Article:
Beth Ditto
Remember when the Gossip, the post-punk band that Beth Ditto fronts, really stood for something? Standing in the Way of Control was not only a banging tune but a response to Bush's Federal Marriage Amendment which would have outlawed same-sex marriage in the US. Then, last year, the wild singer joined forces with plus-size clothing store Evans to design her own range, which promptly sold out. Last week saw the release of her second collection. No sign of a new album, though.

Verdict? Evans, part of Philip Green's Arcadia group, is hardly punk and the tagline "Wearable, Fun and Full of Attitude - Beth is back and better than ever!" makes you want to weep. But Ditto redeems herself by looking out for larger ladies everywhere and giving them something cute to wear.

Weezer
When Weezer announced their last album was to be called Hurley, everyone assumed that it was because they had chosen a funny picture of the character Hurley from Lost for the cover. The truth was far more frightening. The surfwear company Hurley, owned by Nike, had in fact part-funded the record and there was an advertising deal in place. A limited-edition Weezer clothing range, Weezer x Hurley, was released to coincide with the album. Boys could buy Weezer-branded T-shirts, hoodies and plaid shirts. The kind of shirts that Weezer wear but which they probably buy for $5 at a flea market, rather than $55 at a mall.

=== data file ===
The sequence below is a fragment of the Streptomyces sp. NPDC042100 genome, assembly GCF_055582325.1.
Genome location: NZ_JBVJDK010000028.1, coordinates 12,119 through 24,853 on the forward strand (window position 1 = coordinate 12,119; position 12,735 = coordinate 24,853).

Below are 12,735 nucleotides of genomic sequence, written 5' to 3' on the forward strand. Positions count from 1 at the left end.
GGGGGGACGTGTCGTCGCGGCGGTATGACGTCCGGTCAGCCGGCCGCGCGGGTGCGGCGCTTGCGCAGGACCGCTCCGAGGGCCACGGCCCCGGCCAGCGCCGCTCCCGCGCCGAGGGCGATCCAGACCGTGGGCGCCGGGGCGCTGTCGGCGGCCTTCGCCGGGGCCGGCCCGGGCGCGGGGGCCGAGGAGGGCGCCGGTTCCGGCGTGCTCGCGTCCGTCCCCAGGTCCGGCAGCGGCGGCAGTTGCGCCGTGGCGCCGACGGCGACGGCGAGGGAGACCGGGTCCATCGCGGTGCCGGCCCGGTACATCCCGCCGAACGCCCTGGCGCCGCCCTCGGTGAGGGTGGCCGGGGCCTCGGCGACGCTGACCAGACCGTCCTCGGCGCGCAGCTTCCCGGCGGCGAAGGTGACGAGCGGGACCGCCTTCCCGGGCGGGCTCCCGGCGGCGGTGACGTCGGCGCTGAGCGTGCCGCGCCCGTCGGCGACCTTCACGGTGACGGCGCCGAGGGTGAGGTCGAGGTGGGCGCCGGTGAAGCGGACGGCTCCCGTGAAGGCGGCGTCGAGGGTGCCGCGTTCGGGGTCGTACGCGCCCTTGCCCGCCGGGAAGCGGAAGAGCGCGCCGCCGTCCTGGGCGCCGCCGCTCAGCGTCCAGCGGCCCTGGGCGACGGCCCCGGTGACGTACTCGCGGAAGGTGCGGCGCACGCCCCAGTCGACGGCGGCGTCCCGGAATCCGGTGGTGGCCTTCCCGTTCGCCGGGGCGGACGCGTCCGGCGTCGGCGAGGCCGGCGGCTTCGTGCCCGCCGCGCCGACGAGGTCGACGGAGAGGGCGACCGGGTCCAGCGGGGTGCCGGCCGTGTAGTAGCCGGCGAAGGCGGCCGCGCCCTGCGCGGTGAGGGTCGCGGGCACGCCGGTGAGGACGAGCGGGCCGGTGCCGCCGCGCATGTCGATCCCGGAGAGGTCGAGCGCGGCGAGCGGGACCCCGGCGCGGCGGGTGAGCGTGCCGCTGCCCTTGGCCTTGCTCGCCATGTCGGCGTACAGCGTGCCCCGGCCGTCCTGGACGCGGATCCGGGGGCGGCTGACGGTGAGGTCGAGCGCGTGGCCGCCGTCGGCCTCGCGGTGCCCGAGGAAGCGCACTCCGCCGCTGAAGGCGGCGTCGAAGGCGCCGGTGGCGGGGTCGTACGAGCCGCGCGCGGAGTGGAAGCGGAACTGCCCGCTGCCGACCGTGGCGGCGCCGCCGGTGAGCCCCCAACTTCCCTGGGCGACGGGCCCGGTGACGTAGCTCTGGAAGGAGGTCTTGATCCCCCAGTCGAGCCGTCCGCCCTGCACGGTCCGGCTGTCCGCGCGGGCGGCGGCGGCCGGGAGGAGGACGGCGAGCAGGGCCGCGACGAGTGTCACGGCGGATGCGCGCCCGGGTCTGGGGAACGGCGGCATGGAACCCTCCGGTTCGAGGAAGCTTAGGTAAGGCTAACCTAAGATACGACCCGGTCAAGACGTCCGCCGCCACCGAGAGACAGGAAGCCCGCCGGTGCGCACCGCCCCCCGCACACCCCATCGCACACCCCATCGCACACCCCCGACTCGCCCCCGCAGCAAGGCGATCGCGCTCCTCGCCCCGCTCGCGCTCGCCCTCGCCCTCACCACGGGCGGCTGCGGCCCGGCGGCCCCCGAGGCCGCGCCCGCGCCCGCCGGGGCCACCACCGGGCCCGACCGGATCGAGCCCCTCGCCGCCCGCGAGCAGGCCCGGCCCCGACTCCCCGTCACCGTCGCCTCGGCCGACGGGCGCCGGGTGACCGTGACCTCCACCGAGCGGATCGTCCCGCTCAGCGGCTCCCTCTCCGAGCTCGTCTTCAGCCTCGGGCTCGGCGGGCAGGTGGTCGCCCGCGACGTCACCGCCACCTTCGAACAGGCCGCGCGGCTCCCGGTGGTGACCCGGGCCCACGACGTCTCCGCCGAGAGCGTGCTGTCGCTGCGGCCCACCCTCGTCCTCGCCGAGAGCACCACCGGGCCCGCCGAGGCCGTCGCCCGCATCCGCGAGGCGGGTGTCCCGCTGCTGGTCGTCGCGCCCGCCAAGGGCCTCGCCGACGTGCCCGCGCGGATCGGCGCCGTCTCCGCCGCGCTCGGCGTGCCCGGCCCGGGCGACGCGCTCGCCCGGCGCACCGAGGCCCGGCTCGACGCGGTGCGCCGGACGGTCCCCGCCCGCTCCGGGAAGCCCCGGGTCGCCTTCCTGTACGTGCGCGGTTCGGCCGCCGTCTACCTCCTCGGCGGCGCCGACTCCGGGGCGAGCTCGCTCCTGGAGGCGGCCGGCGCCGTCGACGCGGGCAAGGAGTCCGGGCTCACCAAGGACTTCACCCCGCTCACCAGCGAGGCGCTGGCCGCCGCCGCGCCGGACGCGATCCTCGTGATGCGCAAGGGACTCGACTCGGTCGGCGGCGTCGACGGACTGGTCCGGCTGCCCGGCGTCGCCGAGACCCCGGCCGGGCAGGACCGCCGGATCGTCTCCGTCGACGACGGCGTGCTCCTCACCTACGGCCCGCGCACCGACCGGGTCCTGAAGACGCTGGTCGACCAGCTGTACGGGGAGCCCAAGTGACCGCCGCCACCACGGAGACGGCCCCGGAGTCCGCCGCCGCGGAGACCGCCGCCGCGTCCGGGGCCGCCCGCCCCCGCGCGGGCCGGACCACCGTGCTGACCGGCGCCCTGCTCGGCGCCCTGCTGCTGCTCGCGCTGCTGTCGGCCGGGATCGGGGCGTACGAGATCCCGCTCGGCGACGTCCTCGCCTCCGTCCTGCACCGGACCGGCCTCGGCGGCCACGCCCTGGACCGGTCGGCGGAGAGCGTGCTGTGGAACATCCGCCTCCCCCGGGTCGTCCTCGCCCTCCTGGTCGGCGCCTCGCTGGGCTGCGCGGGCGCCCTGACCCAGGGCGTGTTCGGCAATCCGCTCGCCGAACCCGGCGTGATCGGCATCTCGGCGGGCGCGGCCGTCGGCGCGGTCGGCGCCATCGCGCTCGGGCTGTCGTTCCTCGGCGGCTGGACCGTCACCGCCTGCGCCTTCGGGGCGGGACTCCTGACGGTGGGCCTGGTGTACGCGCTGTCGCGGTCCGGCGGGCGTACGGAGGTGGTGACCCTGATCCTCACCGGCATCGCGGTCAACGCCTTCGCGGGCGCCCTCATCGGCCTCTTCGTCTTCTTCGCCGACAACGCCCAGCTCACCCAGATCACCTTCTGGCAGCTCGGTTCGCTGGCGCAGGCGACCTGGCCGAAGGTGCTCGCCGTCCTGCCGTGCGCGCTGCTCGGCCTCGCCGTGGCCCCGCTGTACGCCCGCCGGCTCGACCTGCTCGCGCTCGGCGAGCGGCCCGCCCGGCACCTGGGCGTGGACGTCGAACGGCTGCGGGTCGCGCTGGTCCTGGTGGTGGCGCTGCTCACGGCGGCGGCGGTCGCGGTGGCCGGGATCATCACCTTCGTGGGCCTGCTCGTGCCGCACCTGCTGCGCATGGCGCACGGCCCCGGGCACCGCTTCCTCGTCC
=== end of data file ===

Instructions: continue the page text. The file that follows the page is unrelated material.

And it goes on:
Verdict? Weezer are, like, so ironic and postmodern, you never know if they're doing something for a joke or not. But it's hard to see what's funny about having a sportswear company sponsor a beloved indie band.

Kim Gordon
Sonic Youth, of which Kim Gordon is the bassist, have been an indie phenomenon for almost 30 years, known for their experimental punk ethos. Gordon launched her first clothing company, X-Girl, in 1994, in an attempt to bring alternative fashion to the mainstream. Last year, she launched another line, Mirror/Dash, at Urban Outfitters, those purveyors of fake vintage rock t-shirts.

Verdict? X-Girl was surely one of the coolest music and fashion collaborations ever. Chloe Sevigny modelled for it and Sofia Coppola and Spike Jonze organised the first X-Girl fashion show. We're not so sure about Mirror/Dash, though.

Liam Gallagher
Oasis, one of the most beloved British rock bands in recent memory, were working-class heroes. Their fights, love lives and music kept a nation entertained and made the band extremely rich. Taking money out of the equation then, one wonders what possessed Liam Gallagher to launch his own clothing line last year? Pretty Green, named after the Jam song, was also modelled by Gallagher and his pensive poses have provided much hilarity online.

Verdict? It's understandable Gallagher has some time to kill before the inevitable Oasis reunion tour, but a clothing line? Really? Gallagher was the swearing hard man of British rock, voted the best frontman of all time by Q magazine, and now he's flogging "classic British tailoring, using fine fabrics with an innovative attention to detail". Have some self-respect, man.